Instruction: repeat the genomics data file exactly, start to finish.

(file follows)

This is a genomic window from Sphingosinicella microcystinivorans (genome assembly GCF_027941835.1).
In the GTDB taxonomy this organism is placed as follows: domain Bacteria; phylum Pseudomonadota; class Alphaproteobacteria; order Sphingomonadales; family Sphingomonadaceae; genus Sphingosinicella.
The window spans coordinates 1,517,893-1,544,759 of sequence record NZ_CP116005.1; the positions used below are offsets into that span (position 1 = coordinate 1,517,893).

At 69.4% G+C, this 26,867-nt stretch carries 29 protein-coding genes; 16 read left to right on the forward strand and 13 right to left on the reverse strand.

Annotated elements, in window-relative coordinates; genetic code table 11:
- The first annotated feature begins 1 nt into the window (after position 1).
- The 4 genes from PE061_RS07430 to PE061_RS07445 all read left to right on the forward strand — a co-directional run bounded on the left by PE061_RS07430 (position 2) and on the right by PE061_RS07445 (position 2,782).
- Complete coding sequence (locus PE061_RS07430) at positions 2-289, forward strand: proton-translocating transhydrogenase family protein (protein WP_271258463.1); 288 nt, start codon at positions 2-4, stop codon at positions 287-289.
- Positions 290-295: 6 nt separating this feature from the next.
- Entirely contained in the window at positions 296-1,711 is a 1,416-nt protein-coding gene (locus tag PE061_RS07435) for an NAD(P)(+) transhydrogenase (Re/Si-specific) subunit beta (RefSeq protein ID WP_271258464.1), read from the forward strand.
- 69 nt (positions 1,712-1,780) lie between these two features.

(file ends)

This is a genomic window from Sphingosinicella microcystinivorans (genome assembly GCF_027941835.1).
In the GTDB taxonomy this organism is placed as follows: domain Bacteria; phylum Pseudomonadota; class Alphaproteobacteria; order Sphingomonadales; family Sphingomonadaceae; genus Sphingosinicella.
The window spans coordinates 1,517,893-1,544,759 of sequence record NZ_CP116005.1; the positions used below are offsets into that span (position 1 = coordinate 1,517,893).

At 69.4% G+C, this 26,867-nt stretch carries 29 protein-coding genes; 16 read left to right on the forward strand and 13 right to left on the reverse strand.

Annotated elements, in window-relative coordinates; genetic code table 11:
- The first annotated feature begins 1 nt into the window (after position 1).
- The 4 genes from PE061_RS07430 to PE061_RS07445 all read left to right on the forward strand — a co-directional run bounded on the left by PE061_RS07430 (position 2) and on the right by PE061_RS07445 (position 2,782).
- Complete coding sequence (locus PE061_RS07430) at positions 2-289, forward strand: proton-translocating transhydrogenase family protein (protein WP_271258463.1); 288 nt, start codon at positions 2-4, stop codon at positions 287-289.
- Positions 290-295: 6 nt separating this feature from the next.
- Entirely contained in the window at positions 296-1,711 is a 1,416-nt protein-coding gene (locus tag PE061_RS07435) for an NAD(P)(+) transhydrogenase (Re/Si-specific) subunit beta (RefSeq protein ID WP_271258464.1), read from the forward strand.
- 69 nt (positions 1,712-1,780) lie between these two features.